Will clinics be asking for some kind of proof of eligibility?

Clinics will require vaccine proof to make sure the person has received two Pfizer doses before getting the booster. Here are the forms of vaccine proof the city, county and state accept. People may also have to sign an attestation form that confirms they meet the criteria of getting the booster.

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E-Scooter Companies Are Quietly Changing Their Low-Income Programs in LA

Maylin Tu
Maylin Tu is a freelance writer who lives in L.A. She writes about scooters, bikes and micro-mobility. Find her hovering by the cheese at your next local tech mixer.
E-Scooter Companies Are Quietly Changing Their Low-Income Programs in LA
Photo by Maylin Tu

When Lime launched in Los Angeles in 2018, the company offered five free rides per day to low-income riders, so long as they were under 30 minutes each.

But in early May, that changed. Rides under 30 minutes now cost low-income Angelenos a flat rate of $1.25. As for the five free rides per day, that program ended December 2021 and was replaced by a rate of $0.50 fee to unlock e-scooters, plus $0.07 per minute (and tax).

Lime isn’t alone. Lyft and Spin have changed the terms of their city-mandated low-income programs. Community advocates say they were left largely unaware.

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Faraday Future Reveals Only 401 Pre-Orders For Its First Electric Car

David Shultz

David Shultz is a freelance writer who lives in Santa Barbara, California. His writing has appeared in The Atlantic, Outside and Nautilus, among other publications.

Faraday Future Reveals Only 401 Pre-Orders For Its First Electric Car
Courtesy of Faraday Future

Electric vehicle hopeful Faraday Future has had no shortage of drama—from alleged securities law violations to boardroom shake-ups—on its long and circuitous path to actually producing a car. And though the Gardena-based company looked to have turned a corner by recently announcing plans to launch its first vehicle later this year, Faraday’s quarterly earnings report this week revealed that demand for that car has underwhelmed—to say the least.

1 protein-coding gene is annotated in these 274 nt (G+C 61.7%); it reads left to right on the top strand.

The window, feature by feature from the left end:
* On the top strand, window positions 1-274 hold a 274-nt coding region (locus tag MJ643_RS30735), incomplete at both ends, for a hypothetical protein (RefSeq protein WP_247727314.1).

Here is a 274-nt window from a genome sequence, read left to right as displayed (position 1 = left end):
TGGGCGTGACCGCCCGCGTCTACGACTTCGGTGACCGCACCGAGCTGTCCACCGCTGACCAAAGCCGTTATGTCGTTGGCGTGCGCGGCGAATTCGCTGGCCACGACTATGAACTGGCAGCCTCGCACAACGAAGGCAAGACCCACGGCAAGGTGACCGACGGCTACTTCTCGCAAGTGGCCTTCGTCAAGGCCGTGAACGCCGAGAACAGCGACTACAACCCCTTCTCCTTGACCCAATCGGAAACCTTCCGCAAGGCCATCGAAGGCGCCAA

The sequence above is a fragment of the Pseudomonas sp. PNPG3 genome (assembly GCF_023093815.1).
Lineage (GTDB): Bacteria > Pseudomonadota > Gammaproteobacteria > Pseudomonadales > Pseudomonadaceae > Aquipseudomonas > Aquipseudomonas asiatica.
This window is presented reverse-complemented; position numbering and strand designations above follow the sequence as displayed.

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Meet CropSafe, the Agtech Startup Helping Farmers Monitor Their Fields

David Shultz

David Shultz is a freelance writer who lives in Santa Barbara, California. His writing has appeared in The Atlantic, Outside and Nautilus, among other publications.

Meet CropSafe, the Agtech Startup Helping Farmers Monitor Their Fields
Courtesy of CropSafe.

This January, John McElhone moved to Santa Monica from, as he described it, “a tiny farm in the absolute middle of nowhere” in his native Northern Ireland, with the goal of growing the crop-monitoring tech startup he founded.

It looks like McElhone’s big move is beginning to pay off: His company, CropSafe, announced a $3 million seed funding round on Tuesday that will help it develop and scale its remote crop-monitoring capabilities for farmers. Venture firm Elefund led the round and was joined by investors Foundation Capital, Global Founders Capital, V1.VC and Great Oaks Capital, as well as angel investors Cory Levy, Josh Browder and Charlie Songhurst. The capital will go toward growing CropSafe’s six-person engineering team and building up its new U.S. headquarters in Santa Monica.